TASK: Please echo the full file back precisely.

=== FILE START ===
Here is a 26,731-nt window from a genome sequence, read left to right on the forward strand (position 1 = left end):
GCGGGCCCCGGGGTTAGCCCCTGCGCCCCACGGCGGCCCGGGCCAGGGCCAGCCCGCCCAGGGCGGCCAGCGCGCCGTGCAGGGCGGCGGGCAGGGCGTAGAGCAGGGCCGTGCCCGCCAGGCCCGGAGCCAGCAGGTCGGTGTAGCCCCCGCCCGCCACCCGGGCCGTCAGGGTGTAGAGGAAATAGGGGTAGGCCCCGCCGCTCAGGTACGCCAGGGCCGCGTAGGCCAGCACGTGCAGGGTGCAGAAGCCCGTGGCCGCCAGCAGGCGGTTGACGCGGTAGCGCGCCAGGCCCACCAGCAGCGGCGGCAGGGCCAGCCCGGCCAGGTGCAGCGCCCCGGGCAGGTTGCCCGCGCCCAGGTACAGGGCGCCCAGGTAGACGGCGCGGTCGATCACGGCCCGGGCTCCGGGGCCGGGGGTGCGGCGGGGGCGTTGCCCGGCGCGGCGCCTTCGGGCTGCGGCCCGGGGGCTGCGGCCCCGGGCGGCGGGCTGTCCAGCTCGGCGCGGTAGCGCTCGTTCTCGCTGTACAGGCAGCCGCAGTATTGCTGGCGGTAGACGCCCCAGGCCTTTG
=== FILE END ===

Here is a 26,731-nt window from a genome sequence, read left to right on the forward strand (position 1 = left end):
GCGGGCCCCGGGGTTAGCCCCTGCGCCCCACGGCGGCCCGGGCCAGGGCCAGCCCGCCCAGGGCGGCCAGCGCGCCGTGCAGGGCGGCGGGCAGGGCGTAGAGCAGGGCCGTGCCCGCCAGGCCCGGAGCCAGCAGGTCGGTGTAGCCCCCGCCCGCCACCCGGGCCGTCAGGGTGTAGAGGAAATAGGGGTAGGCCCCGCCGCTCAGGTACGCCAGGGCCGCGTAGGCCAGCACGTGCAGGGTGCAGAAGCCCGTGGCCGCCAGCAGGCGGTTGACGCGGTAGCGCGCCAGGCCCACCAGCAGCGGCGGCAGGGCCAGCCCGGCCAGGTGCAGCGCCCCGGGCAGGTTGCCCGCGCCCAGGTACAGGGCGCCCAGGTAGACGGCGCGGTCGATCACGGCCCGGGCTCCGGGGCCGGGGGTGCGGCGGGGGCGTTGCCCGGCGCGGCGCCTTCGGGCTGCGGCCCGGGGGCTGCGGCCCCGGGCGGCGGGCTGTCCAGCTCGGCGCGGTAGCGCTCGTTCTCGCTGTACAGGCAGCCGCAGTATTGCTGGCGGTAGACGCCCCAGGCCTTTG